Being a distinguished churchman, Copernicus knew the views of the Vatican on the earth’s all important position at the center of the universe, and how tenaciously it held to that view. In proposing his theory, he was not just challenging orthodox science; he was challenging the established religious view of reality — which in those days held even greater sway than the scientific view. So, fearing the wrath of the church, he kept his ideas to himself for thirty years. Only as he was nearing death, and feeling that he did not want to take this important knowledge with him to the grave, did he finally decide to publish his little book On the Revolutions of the Celestial Spheres. When it was eventually published, in 1543, (Copernicus first saw a copy on the day he died) it was immediately placed on the papal index of forbidden books.
So it remained, ignored and forgotten, for nearly eighty years, until the Italian scientist Galileo Galilei took up an interest in planetary motions. Utilizing the newly invented telescope, he found convincing evidence in favor of the Copernican model. He saw that Venus had phases, just like the moon, when only half, or just a crescent, of it would be lit — which is what would happen if Venus orbited the sun. He also found that Jupiter had its own moons in orbit around it, dispelling the idea that everything went around the earth.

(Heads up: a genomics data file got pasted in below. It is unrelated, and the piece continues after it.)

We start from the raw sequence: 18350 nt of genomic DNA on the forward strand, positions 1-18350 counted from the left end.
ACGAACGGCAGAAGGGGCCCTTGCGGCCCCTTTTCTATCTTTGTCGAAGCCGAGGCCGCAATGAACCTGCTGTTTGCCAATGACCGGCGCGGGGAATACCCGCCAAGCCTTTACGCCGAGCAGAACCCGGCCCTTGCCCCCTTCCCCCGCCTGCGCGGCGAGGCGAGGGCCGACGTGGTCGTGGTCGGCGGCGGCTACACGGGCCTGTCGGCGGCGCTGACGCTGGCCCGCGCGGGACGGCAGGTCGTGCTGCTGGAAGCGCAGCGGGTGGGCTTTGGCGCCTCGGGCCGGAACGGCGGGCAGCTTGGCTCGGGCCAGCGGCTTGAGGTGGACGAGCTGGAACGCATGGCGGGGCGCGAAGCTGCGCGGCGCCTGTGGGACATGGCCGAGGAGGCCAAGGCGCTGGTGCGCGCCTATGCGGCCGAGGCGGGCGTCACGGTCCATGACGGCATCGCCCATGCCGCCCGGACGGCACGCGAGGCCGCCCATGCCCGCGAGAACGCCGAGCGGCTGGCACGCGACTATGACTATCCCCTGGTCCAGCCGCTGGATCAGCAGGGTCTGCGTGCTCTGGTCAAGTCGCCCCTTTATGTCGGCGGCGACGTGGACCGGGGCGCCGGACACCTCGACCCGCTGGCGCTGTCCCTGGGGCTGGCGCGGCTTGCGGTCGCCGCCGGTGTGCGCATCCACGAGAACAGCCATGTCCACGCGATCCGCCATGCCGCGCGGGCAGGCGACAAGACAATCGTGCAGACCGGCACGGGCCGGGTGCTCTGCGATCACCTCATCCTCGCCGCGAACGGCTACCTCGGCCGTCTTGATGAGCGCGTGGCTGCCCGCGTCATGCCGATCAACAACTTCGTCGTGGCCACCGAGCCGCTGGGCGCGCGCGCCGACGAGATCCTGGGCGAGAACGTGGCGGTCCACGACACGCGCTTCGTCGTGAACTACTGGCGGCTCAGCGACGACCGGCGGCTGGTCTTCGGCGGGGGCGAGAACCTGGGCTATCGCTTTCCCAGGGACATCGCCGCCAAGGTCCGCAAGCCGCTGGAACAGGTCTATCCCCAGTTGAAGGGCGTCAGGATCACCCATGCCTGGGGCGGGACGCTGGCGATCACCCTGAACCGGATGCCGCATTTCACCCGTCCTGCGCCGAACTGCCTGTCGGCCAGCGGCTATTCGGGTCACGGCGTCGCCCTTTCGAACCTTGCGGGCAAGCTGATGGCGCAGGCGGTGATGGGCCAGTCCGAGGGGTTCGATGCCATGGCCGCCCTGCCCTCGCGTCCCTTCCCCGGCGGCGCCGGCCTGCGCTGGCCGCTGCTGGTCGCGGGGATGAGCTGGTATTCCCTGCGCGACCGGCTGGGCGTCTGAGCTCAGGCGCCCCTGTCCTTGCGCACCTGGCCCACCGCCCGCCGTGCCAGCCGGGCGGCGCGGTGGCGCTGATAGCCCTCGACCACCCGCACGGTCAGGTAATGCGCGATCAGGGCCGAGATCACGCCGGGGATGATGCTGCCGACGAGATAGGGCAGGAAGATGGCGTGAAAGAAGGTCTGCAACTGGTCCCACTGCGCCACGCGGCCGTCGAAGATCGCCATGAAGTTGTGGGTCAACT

After publishing his findings, Galileo was contacted by Pope Paul V, who demanded he retract his heretical ideas. Fearing for his life, he did so. But a few years later, unhappy that so important a truth should remain suppressed, he published a brilliantly composed dialogue in which he defended and supported the Copernican theory. Again, under threat of torture, he was forced to “abjure, curse, and detest” the absurd view that the earth moves around the sun. He was then put under house-arrest so that he could be watched and prevented from causing any further trouble — and remained there till his death.
At the same time as Galileo was making his critical observations of the planets, a German mathematician, Johannes Kepler, was putting into place another key piece of the puzzle. Copernicus had argued that the sun, not the earth, lay at the center of things, but he still adhered to the Platonic ideal of circular motion, and although his model explained planetary movements much better than the old geocentric model, there were still unexplained irregularities, which Copernicus tried to account for with various epicycles. Kepler had the good fortune to be a student of the Danish astronomer Tycho Brahe, who had accumulated volumes of accurate astronomical observations. Brahe set Kepler to work on the motion of Mars, the planet with the most troublesome orbit. Kepler’s breakthrough was the discovery that the movements of Mars, and all the other planets, could be accounted for, without any need for epicycles, if their orbits were ellipses rather than circles. But as to why the orbits should be circles rather than ellipses, he had no idea.
The final piece of the puzzle was put in place some 50 years later by the English mathematician, Sir Isaac Newton. He realized that heavenly bodies were governed by exactly the same laws as earthly objects; the force that causes an apple to fall is the same force that holds the moon in its orbit around the earth. Working out the resulting equations of motion he established that any orbiting body would indeed move in an ellipse — just as Kepler had discovered